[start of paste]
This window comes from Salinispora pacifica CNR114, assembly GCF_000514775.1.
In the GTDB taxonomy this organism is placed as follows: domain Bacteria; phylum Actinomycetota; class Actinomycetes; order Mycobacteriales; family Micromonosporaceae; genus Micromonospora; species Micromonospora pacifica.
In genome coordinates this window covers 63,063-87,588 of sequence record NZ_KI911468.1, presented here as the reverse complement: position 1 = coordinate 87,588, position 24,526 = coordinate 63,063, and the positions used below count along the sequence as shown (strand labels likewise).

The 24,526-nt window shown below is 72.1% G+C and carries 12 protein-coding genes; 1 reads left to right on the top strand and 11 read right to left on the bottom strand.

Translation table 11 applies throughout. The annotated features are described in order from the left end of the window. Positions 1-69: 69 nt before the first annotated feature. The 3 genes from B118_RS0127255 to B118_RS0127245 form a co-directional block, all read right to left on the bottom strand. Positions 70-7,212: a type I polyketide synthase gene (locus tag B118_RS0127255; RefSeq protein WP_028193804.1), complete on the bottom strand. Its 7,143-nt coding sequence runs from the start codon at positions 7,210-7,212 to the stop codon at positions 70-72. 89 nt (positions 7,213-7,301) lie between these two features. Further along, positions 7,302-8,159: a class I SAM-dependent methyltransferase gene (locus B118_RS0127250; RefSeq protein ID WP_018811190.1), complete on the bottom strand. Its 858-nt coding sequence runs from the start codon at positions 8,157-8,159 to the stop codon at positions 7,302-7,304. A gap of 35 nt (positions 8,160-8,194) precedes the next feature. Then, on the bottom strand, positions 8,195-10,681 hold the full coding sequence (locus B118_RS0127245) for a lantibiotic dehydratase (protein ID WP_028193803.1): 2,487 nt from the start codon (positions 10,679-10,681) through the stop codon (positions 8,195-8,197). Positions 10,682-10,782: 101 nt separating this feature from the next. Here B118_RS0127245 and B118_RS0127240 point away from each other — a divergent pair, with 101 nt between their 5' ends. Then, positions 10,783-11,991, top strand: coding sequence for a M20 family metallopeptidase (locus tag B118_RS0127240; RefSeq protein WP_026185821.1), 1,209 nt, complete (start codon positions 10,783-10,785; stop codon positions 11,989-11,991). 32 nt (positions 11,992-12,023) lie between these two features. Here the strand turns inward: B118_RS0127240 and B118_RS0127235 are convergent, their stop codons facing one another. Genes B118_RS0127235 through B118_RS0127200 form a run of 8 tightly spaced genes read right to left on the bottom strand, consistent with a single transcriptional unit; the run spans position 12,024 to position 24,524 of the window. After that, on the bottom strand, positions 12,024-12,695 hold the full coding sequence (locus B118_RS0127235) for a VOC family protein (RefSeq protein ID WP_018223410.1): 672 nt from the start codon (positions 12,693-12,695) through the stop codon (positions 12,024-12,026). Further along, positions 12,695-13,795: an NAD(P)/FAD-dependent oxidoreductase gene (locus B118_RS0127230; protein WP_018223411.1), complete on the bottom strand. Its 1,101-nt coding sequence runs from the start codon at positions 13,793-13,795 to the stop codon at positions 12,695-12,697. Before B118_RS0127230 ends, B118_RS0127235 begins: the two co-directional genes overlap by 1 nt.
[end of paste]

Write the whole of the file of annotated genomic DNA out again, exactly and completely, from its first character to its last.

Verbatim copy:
This window comes from Salinispora pacifica CNR114, assembly GCF_000514775.1.
In the GTDB taxonomy this organism is placed as follows: domain Bacteria; phylum Actinomycetota; class Actinomycetes; order Mycobacteriales; family Micromonosporaceae; genus Micromonospora; species Micromonospora pacifica.
In genome coordinates this window covers 63,063-87,588 of sequence record NZ_KI911468.1, presented here as the reverse complement: position 1 = coordinate 87,588, position 24,526 = coordinate 63,063, and the positions used below count along the sequence as shown (strand labels likewise).

The 24,526-nt window shown below is 72.1% G+C and carries 12 protein-coding genes; 1 reads left to right on the top strand and 11 read right to left on the bottom strand.

Translation table 11 applies throughout. The annotated features are described in order from the left end of the window. Positions 1-69: 69 nt before the first annotated feature. The 3 genes from B118_RS0127255 to B118_RS0127245 form a co-directional block, all read right to left on the bottom strand. Positions 70-7,212: a type I polyketide synthase gene (locus tag B118_RS0127255; RefSeq protein WP_028193804.1), complete on the bottom strand. Its 7,143-nt coding sequence runs from the start codon at positions 7,210-7,212 to the stop codon at positions 70-72. 89 nt (positions 7,213-7,301) lie between these two features. Further along, positions 7,302-8,159: a class I SAM-dependent methyltransferase gene (locus B118_RS0127250; RefSeq protein ID WP_018811190.1), complete on the bottom strand. Its 858-nt coding sequence runs from the start codon at positions 8,157-8,159 to the stop codon at positions 7,302-7,304. A gap of 35 nt (positions 8,160-8,194) precedes the next feature. Then, on the bottom strand, positions 8,195-10,681 hold the full coding sequence (locus B118_RS0127245) for a lantibiotic dehydratase (protein ID WP_028193803.1): 2,487 nt from the start codon (positions 10,679-10,681) through the stop codon (positions 8,195-8,197). Positions 10,682-10,782: 101 nt separating this feature from the next. Here B118_RS0127245 and B118_RS0127240 point away from each other — a divergent pair, with 101 nt between their 5' ends. Then, positions 10,783-11,991, top strand: coding sequence for a M20 family metallopeptidase (locus tag B118_RS0127240; RefSeq protein WP_026185821.1), 1,209 nt, complete (start codon positions 10,783-10,785; stop codon positions 11,989-11,991). 32 nt (positions 11,992-12,023) lie between these two features. Here the strand turns inward: B118_RS0127240 and B118_RS0127235 are convergent, their stop codons facing one another. Genes B118_RS0127235 through B118_RS0127200 form a run of 8 tightly spaced genes read right to left on the bottom strand, consistent with a single transcriptional unit; the run spans position 12,024 to position 24,524 of the window. After that, on the bottom strand, positions 12,024-12,695 hold the full coding sequence (locus B118_RS0127235) for a VOC family protein (RefSeq protein ID WP_018223410.1): 672 nt from the start codon (positions 12,693-12,695) through the stop codon (positions 12,024-12,026). Further along, positions 12,695-13,795: an NAD(P)/FAD-dependent oxidoreductase gene (locus B118_RS0127230; protein WP_018223411.1), complete on the bottom strand. Its 1,101-nt coding sequence runs from the start codon at positions 13,793-13,795 to the stop codon at positions 12,695-12,697. Before B118_RS0127230 ends, B118_RS0127235 begins: the two co-directional genes overlap by 1 nt.